Great leaders are enablers while poor leaders are barriers. You can tell a lot about the caliber of a leader by asking questions of people in the group.
On this dimension, there is a stark contrast between great leaders and poor ones.
Great leaders ensure people feel like winners while poor leaders make people feel like losers.
Great leaders show that greatness every day. They are enablers.
In organizations with great leaders, people view their leaders as enablers. They provide a clear and believable vision of the future that is truly compelling to the workers. They also involve the workers in the generation of that vision.
They provide the resources and support required to reach that vision. They encourage and empower people to put their best efforts into the journey toward success.
They are humble and not aloof. They gladly do their fair share of the work and make sure to coach any slackers. They remove people who cannot do their part.
They celebrate the small wins along the way. They make people feel respected and even honored to work there. If there is a problem, the leaders work to reduce or eliminate it. They are great problem solvers and make sure to minimize any blockages to getting things accomplished.
Contrast with poor leaders
When leaders are weak, you see the exact opposite. Employees see leaders as barriers. They get in the way of progress by invoking bureaucratic hurdles that make extra work or waste time.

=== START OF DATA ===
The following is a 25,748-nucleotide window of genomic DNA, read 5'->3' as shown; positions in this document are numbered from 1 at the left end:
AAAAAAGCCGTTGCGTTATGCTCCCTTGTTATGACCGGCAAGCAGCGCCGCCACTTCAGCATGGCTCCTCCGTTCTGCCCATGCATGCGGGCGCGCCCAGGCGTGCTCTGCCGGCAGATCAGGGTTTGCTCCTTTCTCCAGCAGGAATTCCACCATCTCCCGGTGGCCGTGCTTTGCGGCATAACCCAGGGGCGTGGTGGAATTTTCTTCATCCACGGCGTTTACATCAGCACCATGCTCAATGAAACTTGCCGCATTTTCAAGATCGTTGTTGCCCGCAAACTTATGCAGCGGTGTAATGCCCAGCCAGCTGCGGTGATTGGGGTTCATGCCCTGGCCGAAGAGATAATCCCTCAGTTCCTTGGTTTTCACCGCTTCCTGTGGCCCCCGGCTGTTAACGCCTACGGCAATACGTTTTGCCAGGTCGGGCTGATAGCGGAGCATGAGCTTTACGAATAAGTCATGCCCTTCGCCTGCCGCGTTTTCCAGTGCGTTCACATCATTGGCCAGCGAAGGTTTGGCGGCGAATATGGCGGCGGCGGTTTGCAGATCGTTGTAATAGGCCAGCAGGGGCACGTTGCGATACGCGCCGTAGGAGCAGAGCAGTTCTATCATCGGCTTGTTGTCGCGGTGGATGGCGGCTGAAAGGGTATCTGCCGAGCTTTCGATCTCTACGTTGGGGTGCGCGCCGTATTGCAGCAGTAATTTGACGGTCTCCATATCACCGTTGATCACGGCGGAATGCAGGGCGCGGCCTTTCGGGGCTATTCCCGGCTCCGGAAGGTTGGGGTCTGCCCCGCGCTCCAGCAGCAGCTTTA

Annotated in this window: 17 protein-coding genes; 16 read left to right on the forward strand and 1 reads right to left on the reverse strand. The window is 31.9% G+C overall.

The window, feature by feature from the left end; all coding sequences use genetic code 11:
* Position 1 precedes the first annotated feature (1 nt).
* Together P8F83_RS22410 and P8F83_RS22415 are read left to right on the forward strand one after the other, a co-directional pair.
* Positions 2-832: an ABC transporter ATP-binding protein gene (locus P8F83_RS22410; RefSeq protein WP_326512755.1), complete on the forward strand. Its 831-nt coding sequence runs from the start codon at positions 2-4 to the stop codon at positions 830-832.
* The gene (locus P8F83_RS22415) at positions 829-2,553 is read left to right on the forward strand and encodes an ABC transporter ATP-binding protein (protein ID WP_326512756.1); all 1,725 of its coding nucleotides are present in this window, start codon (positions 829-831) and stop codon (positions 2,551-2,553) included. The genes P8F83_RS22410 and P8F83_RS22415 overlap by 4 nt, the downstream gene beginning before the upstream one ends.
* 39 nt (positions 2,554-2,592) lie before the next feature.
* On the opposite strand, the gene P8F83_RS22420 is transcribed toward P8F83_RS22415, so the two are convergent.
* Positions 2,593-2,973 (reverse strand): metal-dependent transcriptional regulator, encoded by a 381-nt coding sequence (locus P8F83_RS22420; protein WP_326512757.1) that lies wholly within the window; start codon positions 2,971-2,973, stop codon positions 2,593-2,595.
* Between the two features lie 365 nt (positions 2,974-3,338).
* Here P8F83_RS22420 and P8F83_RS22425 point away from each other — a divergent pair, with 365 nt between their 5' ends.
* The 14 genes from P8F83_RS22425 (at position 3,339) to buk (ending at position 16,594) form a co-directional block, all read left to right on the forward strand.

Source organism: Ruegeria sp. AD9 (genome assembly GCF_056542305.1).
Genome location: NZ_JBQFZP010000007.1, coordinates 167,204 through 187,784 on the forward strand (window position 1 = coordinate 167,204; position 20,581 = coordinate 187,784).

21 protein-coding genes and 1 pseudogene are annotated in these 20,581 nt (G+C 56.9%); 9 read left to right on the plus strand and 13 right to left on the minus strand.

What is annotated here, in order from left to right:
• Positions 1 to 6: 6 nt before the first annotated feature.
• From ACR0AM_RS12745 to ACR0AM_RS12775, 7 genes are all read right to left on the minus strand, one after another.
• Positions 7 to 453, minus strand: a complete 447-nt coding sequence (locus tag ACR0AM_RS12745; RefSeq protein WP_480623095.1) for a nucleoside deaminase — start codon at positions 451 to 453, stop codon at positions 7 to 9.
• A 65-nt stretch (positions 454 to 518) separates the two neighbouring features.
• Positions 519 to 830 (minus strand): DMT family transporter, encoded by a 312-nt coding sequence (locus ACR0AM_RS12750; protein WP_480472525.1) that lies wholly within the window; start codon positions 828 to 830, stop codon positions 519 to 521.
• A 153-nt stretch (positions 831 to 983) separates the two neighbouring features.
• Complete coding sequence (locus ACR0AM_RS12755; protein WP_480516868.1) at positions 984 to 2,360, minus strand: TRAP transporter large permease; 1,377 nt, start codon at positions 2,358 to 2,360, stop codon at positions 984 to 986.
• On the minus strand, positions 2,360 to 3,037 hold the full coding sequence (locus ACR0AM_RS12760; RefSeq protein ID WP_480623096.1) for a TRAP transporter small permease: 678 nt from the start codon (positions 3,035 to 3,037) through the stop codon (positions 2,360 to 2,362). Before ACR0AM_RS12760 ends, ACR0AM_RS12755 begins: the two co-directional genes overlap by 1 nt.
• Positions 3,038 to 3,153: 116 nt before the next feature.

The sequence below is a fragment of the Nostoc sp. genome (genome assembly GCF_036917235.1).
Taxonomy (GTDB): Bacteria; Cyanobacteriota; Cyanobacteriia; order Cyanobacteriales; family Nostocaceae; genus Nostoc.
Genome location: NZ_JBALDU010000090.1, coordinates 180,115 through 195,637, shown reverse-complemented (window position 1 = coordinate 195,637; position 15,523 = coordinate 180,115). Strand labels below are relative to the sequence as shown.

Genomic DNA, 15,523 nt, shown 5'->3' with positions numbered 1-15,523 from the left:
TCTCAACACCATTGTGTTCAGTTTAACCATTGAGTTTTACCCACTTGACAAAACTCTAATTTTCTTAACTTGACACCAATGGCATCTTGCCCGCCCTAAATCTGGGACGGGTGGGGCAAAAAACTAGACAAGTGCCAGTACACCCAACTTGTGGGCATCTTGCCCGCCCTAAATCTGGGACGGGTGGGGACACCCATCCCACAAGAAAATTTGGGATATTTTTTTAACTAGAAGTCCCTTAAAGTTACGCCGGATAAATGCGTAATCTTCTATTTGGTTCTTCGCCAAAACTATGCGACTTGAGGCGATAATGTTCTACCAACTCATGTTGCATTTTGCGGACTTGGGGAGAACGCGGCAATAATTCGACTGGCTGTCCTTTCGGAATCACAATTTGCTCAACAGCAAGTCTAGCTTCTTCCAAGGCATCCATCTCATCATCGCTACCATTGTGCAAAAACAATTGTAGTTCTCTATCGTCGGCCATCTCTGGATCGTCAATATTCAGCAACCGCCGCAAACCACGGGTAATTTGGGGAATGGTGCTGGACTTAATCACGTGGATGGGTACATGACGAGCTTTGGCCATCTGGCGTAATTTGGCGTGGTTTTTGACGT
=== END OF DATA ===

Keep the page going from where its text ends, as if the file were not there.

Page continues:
They use a command and control philosophy that stifles empowerment. People get the feeling that they are being used or even abused.
They insist on long large meetings that feel like purgatory. They are either mind-numbing or punishing.
There is a foggy vision or the vision is not that exciting to employees. If they struggle to make it happen, the result will not be so great.
For example, I felt that in my final years with a company I once worked for. The vision was very clear they had to shrink their way to success. This meant huge stress. More workers would be let go year after year. What an awful vision! I left and never looked back.
In these organizations, people feel they are operating with both hands tied behind their backs. This leads to poor performance, and so the leaders pour on more and more pressure to compensate. It is a vicious cycle that reminds me of the water funnel in a toilet. In fact, it is very much like that.
If you want to measure the caliber of a leader, just ask some questions. Find out if people think that leader is an enabler or a barrier to progress. Their answer will tell you quickly how talented that leader is.Bob Whipple, MBA, CPTD, is a consultant, trainer, speaker, and author in the areas of leadership and trust. He is the author of: The Trust Factor: Advanced Leadership for Professionals, Understanding E-Body Language: Building Trust Online, and Leading with Trust is Like Sailing Downwind. Bob has many years as a senior executive with a Fortune 500 Company and with non-profit organizations